Spanish judge orders painter Salvador Dali’s body be exhumed in paternity suit

How surreal.

A Spanish judge on Monday ordered the body of the surrealist painter Salvador Dali be exhumed to prove once and for all whether he sired a child with a maid working for another family.

Pilar Abel, 58, claims that Dali, who has no known children, had an affair with her mother in 1955.

According to Abel, Dali and his wife, Gala, were living in Cadaques around that time, when the artist met and struck up a friendship with her mother, a domestic worker for a neighboring family.

Spanish woman claims to be daughter of painter Salvador Dali

That friendship “developed into clandestine love,” Abel claimed in court papers. She also claims her mother told her she is Dali’s child and that her grandmother corroborates the claim.

Did Dali dilly dally? The famous surrealist painter is said to have had an affair with a maid that led to a child.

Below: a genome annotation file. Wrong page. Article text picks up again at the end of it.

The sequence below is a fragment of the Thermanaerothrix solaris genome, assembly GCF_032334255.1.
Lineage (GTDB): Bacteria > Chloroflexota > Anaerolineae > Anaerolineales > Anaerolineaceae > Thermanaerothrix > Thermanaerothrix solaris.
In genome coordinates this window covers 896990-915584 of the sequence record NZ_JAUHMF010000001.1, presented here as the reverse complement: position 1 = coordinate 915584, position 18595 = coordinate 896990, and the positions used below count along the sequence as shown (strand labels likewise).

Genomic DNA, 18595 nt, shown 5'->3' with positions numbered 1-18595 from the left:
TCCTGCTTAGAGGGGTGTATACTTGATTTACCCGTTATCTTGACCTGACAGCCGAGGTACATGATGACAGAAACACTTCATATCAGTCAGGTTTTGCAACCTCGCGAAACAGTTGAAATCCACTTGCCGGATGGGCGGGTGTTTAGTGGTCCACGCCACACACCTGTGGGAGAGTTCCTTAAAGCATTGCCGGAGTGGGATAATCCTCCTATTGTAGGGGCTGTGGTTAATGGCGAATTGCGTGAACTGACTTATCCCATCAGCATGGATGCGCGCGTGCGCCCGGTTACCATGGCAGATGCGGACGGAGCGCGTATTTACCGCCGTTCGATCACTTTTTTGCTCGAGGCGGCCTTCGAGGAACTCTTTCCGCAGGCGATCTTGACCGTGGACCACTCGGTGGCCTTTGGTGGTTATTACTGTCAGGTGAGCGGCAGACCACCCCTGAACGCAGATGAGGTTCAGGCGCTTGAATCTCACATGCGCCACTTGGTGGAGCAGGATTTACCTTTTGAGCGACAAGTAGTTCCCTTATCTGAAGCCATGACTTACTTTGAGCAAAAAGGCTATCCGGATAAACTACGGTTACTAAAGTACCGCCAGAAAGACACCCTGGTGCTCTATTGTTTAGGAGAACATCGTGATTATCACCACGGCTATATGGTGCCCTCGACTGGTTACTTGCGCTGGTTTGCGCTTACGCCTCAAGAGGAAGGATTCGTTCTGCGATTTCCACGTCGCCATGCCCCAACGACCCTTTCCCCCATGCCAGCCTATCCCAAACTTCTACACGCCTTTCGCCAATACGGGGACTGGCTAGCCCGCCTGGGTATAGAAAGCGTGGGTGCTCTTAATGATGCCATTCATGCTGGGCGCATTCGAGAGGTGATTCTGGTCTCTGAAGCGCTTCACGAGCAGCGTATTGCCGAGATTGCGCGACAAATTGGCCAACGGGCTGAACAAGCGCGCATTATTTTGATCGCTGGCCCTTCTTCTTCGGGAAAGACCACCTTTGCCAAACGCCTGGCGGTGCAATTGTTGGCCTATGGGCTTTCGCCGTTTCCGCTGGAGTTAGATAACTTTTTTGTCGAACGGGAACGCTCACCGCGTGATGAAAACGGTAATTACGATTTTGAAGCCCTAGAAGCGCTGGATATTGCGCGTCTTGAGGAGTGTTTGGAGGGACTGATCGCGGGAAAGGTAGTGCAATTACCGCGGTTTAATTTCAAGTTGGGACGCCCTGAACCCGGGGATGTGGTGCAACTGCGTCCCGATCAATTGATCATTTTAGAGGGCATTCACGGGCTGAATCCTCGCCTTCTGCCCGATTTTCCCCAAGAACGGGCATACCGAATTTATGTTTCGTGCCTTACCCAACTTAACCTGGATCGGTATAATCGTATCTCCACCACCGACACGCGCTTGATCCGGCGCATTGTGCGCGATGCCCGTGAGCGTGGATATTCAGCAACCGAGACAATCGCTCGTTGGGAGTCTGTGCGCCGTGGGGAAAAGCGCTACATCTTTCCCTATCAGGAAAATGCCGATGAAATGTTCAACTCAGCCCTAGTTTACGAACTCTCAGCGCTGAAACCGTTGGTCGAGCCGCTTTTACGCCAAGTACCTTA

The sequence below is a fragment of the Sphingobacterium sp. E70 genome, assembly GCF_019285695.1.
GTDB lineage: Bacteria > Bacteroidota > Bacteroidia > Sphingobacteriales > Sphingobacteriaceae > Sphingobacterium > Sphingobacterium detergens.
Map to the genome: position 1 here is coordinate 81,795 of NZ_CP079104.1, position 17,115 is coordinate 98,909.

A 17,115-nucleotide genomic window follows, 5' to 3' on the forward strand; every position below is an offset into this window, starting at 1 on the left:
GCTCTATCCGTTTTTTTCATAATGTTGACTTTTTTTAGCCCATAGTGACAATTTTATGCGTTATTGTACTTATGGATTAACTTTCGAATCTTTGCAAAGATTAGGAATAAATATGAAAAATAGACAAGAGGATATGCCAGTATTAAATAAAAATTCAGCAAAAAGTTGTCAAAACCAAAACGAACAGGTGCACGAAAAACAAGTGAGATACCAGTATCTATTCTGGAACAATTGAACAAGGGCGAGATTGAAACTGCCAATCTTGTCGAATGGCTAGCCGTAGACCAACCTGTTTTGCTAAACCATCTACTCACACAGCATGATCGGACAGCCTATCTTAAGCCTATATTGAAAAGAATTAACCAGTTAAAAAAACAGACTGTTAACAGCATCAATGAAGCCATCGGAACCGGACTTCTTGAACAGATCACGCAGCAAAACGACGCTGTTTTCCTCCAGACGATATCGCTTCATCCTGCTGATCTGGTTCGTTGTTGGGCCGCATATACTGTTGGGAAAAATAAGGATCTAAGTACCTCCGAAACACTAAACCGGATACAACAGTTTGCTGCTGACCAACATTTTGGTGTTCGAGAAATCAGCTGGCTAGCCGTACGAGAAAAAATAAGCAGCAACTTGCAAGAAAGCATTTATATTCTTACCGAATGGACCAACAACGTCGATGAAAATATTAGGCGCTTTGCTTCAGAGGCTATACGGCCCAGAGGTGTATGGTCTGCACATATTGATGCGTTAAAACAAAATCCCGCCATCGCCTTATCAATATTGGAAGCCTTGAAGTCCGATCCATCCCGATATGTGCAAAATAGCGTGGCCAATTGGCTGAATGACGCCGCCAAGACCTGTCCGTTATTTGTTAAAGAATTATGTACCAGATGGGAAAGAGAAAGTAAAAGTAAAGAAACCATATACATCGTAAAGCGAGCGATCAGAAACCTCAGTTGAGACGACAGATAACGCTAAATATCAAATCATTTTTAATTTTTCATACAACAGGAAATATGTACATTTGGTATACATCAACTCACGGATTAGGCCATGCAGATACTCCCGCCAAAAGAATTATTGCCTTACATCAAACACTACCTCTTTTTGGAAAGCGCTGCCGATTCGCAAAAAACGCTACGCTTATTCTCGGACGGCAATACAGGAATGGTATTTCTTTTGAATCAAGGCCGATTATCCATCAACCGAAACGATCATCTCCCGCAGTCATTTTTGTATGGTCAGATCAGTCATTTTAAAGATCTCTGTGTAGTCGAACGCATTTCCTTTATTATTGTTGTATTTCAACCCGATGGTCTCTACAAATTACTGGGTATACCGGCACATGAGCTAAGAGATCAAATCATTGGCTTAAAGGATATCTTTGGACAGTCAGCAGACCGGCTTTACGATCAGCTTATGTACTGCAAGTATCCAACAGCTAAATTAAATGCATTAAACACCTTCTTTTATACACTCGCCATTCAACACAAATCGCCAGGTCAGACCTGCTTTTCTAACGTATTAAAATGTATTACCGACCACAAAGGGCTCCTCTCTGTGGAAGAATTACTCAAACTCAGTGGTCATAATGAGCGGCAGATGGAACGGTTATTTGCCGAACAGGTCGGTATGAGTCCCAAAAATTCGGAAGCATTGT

“The only thing I’m missing is the mustache,” she told the Spanish paper El Mundo in 2015, referring to the artist’s famous, upturned mustache.

Abel’s quest to be named as Dali’s only child dates back to 2007, when she took a DNA test using hair and skin from Dali’s death mask that was inconclusive.

In 2015, she sued Dali’s heirs and the Dali Foundation — the promoters of his work — demanding that his body be dug up from its resting place in Figueres, Spain.

In Monday’s ruling, the Madrid judge sided with Abel, ordering the body be exhumed so that samples of his remains can be tested.

As silly as he was, Dali was married for 48 years and has no known children.

The Dali Foundation said it would appeal the judge’s ruling, which did not specify a date for the exhumation.

Even if Abel is successful in proving paternity, she would still have to file legal paperwork to begin using the Dali surname and to get a piece of the artist’s ample estate.

The painter is best known for the 1931 work “The Persistence of Memory,” which adorns college dorm rooms across the world. It features drooping clocks on a stark landscape with a weird eyelash creature in the foreground.

The painting is typical of Dali’s work: double-entendres, optical illusions, cheeky humor and overt sexual themes.

Dali, a contemporary and friend of Picasso, Magritte and Miro, was married to Gala Dali from 1934 until her death in 1982. He died in 1989 and is buried in a crypt in a museum dedicated to his life and art.